As the British and Continental armies wage war in 1781, the daughter of a wealthy Virginia plantation owner feels conflict raging in her own heart. Lydia Caswell comes from a family of staunch Loyalists, but she cares only about peace. Her friend Sarah Hammond, however, longs to join the fight. Both women's families have already been divided by a costly war that sets father against son and neighbor against neighbor; a war that makes it impossible to guess who can be trusted.
One snowy night Lydia discovers a wounded man on the riverbank near Caswell Hall, and her decision to save him will change her life. Nathan introduces her to a secret network of spies, couriers, disguises, and coded messages—a network that may be the Patriots' only hope for winning the war. When British officers take over Caswell Hall and wreak havoc on neighboring plantations, Lydia will have to choose between loyalty and freedom; between her family's protection and her own heart's desires.
As both armies gather near Williamsburg for a pivotal battle, both Lydia and Sarah must decide how high a price they are willing to pay to help the men they love.
Part of the American Tapestries™ series: Each standalone novel in this line sets a heart-stirring love story against the backdrop of an epic moment in American history. This is the fifth book in the series.
My take: In The Courier of Caswell Hall, Melanie Dobson takes the reader into the Revolutionary War. In the acknowledgements at the back, she thanks a friend for reminding her when the story needed to be "felt" as well as told—and she certainly accomplished it! In the opening pages, set at the 50th Anniversary celebration for the signing of the Declaration of Independence, this novel comes alive. I was pulled completely into the story ... even though I knew the Patriots would come out on top, I still worried about the outcome!
As a born and bred American, I've always believed the colonists were right to fight for freedom. After reading this novelization of the Revolutionary War, my opinion is only strengthened. I felt like I was at Caswell Hall while the British soldiers wreaked havoc on the surrounding community, with Sarah as she risked her life to save men held captive by the British, and hiding out with Nathan as he longed to deliver an urgent message. Dobson does a wonderful job of pulling the reader directly into the action.
I also appreciated the historical details included. For example, one of the characters becomes diabetic, which was an automatic death sentence in the 1700s. As someone with an extensive family history of diabetes, I'm so thankful for modern medicine! My dad has lived more than 40 years as a diabetic; the character in this novel lived only a short time following the diagnosis. I had never before taken time to consider how diseases we just live with today would have been a death sentence in the past.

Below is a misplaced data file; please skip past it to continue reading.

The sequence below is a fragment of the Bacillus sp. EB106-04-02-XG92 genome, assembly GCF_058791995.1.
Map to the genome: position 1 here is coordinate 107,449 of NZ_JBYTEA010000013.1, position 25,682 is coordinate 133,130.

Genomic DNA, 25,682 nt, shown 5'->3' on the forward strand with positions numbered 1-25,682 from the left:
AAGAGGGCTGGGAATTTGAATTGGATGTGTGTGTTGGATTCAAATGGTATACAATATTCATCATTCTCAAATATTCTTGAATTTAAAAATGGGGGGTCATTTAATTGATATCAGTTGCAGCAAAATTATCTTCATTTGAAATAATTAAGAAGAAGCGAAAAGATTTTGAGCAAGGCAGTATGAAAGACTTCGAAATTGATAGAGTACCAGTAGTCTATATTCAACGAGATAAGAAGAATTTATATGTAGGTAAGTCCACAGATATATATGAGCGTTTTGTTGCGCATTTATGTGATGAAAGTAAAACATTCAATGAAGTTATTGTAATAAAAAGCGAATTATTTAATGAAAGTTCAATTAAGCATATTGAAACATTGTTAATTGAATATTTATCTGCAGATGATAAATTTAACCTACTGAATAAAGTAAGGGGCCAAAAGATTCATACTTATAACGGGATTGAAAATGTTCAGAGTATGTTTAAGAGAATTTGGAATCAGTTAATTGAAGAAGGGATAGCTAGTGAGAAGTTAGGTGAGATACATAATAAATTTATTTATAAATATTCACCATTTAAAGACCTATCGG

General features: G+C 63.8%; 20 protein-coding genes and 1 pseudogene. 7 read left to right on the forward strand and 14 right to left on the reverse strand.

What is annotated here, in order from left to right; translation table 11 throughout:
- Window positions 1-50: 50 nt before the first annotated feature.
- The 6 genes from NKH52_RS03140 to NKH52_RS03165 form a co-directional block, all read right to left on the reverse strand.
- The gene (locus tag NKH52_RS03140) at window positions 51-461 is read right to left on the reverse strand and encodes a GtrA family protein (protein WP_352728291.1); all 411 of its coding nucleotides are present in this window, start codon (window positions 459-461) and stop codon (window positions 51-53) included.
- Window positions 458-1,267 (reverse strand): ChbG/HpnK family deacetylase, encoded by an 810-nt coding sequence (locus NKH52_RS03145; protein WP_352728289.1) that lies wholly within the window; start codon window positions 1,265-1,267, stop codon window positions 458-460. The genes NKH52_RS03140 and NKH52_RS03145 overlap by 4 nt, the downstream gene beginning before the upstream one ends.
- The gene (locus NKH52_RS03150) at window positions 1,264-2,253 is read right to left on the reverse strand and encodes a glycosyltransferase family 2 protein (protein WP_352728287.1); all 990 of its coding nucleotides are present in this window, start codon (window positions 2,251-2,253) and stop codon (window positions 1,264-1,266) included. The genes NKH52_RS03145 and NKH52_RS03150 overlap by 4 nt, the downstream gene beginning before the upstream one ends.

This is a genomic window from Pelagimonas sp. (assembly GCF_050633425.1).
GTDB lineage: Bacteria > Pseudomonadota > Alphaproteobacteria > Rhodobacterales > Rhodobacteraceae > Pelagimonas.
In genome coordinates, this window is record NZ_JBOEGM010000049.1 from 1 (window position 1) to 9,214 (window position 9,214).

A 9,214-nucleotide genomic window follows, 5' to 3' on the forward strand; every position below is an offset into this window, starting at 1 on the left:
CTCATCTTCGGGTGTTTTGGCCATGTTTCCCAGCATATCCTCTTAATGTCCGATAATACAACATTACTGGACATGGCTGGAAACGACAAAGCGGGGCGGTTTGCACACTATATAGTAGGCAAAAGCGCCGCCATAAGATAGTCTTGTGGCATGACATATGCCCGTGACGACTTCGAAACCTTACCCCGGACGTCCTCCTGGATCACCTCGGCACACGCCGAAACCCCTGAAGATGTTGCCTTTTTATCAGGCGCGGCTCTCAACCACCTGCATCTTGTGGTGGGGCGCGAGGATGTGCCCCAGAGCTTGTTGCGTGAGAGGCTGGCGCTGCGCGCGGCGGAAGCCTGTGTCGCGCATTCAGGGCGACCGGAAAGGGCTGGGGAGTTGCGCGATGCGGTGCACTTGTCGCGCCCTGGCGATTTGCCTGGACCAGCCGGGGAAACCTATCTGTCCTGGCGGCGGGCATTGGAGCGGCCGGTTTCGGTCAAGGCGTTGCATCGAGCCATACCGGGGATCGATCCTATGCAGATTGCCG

I enjoyed The Courier of Caswell Hall more than I expected to—more than I've enjoyed a book in quite a while. A word of caution, though: read with a box of Kleenex nearby! (And, preferably, don't read it in a room full of teenagers. I made the mistake of reading the last quarter while monitoring a study hall. I don't think any of the students noticed my tears!)
My rating: 5 stars
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Read my reviews of Dobson's Where the Trail Ends (also part of the American Tapestries series), Love Finds You in Mackinac Island, Michigan, and Refuge on Crescent Hill.
Connect with Melanie at http://melaniedobson.com.
About the giveaway: Melanie Dobson's latest release, The Courier of Caswell Hall, is a riveting story you won't want to miss. The newest offering in the American Tapestries™ series, it follows an unlikely spy who discovers freedom and love in the midst of the American Revolution.
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Disclosure of Material Connection: I received this book free from Litfuse Publicity Group. I was not required to write a positive review. The opinions I have expressed are my own. Also, some of the links in the post above are “affiliate links.” This means if you click on the link and purchase the item, I will receive an affiliate commission. I am disclosing this in accordance with the Federal Trade Commission's 16 CFR, Part 255: "Guides Concerning the Use of Endorsements and Testimonials in Advertising."